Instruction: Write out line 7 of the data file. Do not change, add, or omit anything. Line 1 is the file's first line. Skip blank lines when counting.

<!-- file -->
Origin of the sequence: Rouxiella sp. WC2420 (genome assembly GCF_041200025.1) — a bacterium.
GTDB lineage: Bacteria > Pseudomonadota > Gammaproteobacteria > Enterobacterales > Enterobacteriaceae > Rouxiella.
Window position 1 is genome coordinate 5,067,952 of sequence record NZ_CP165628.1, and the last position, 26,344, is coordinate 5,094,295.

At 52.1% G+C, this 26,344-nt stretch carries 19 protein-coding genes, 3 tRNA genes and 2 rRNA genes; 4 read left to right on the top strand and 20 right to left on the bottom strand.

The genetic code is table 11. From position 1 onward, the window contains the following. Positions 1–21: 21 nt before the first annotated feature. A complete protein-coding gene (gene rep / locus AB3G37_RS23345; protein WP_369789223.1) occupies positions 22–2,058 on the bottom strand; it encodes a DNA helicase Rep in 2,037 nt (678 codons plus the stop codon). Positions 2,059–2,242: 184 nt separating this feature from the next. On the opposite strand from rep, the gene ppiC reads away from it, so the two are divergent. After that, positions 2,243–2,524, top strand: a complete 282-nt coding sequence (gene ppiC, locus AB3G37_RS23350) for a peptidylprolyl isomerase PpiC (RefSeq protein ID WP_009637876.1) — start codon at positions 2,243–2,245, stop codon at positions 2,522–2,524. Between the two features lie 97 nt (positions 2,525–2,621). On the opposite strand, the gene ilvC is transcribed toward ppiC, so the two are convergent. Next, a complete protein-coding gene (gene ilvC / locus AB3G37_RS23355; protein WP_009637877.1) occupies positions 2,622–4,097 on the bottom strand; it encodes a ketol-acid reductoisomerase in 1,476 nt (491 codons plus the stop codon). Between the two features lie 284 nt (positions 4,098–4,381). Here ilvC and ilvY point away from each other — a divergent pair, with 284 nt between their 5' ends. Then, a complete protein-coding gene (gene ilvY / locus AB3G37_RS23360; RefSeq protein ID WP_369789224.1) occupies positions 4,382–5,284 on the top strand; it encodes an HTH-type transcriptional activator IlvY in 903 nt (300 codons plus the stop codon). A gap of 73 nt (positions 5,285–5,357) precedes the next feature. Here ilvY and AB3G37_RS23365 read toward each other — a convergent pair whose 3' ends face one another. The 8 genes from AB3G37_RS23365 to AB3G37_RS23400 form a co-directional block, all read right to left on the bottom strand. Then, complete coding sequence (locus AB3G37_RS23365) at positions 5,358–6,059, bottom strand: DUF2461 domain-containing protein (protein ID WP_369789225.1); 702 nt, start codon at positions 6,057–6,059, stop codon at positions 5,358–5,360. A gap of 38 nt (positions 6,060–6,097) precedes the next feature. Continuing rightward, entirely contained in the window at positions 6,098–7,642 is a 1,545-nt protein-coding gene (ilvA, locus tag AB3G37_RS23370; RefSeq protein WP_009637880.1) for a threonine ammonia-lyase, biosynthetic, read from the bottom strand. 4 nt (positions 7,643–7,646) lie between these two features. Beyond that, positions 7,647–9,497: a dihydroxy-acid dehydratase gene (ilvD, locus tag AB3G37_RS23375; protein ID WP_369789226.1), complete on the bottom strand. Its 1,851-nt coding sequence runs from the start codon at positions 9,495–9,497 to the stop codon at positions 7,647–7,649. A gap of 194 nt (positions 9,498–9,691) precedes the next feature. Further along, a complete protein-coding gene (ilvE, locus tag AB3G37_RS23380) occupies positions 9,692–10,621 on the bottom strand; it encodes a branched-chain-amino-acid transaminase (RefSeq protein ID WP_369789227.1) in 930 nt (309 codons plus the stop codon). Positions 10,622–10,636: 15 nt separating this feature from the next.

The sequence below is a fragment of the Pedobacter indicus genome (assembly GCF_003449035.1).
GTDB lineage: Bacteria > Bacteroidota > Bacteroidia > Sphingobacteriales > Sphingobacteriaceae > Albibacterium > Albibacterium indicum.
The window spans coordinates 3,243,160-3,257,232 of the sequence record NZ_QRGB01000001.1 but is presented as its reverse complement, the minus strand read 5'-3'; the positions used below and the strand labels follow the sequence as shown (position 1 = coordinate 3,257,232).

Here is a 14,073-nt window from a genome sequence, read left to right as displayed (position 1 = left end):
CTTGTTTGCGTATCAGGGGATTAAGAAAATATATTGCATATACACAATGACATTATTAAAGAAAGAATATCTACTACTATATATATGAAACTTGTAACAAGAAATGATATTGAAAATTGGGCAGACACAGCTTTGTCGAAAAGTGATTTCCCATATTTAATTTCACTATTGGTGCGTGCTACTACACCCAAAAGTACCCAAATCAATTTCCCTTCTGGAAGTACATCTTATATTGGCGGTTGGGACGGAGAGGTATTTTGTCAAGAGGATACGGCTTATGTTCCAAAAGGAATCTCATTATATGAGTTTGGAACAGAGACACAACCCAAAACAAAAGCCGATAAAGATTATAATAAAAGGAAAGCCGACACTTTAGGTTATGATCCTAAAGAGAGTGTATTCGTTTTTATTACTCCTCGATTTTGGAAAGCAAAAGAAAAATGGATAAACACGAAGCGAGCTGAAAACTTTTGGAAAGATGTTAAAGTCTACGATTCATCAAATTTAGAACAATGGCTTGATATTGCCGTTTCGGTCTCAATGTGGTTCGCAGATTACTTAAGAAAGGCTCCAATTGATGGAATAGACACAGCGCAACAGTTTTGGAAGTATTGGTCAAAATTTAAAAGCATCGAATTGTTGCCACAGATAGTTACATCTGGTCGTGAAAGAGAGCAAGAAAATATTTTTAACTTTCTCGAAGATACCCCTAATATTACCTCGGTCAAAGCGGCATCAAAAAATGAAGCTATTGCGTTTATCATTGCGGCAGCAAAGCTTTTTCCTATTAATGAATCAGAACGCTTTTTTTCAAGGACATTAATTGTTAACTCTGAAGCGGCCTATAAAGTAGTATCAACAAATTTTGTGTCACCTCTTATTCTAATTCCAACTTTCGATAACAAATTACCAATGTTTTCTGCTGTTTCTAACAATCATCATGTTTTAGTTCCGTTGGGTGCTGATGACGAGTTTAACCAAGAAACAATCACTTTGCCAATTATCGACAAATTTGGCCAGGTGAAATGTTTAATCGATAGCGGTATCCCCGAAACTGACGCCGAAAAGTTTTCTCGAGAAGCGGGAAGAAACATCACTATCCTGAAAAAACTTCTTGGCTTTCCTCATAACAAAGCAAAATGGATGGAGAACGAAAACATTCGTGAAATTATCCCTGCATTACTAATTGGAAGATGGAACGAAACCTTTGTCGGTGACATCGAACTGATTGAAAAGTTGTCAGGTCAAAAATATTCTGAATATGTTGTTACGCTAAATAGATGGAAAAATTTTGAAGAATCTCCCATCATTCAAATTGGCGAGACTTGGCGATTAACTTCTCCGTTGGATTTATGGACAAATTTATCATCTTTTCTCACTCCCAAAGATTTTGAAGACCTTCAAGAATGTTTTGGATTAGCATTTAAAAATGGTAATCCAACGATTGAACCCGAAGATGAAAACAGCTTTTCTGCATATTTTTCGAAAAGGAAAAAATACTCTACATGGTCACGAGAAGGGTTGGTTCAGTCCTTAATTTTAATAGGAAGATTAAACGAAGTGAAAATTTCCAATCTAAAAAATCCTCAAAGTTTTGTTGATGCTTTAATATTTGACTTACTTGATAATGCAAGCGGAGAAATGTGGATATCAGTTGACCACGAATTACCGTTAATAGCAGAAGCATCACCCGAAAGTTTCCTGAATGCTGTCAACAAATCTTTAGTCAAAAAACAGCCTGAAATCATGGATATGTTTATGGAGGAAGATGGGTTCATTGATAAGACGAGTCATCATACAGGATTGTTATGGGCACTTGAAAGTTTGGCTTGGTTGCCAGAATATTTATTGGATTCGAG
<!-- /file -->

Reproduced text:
GTDB lineage: Bacteria > Bacteroidota > Bacteroidia > Sphingobacteriales > Sphingobacteriaceae > Albibacterium > Albibacterium indicum.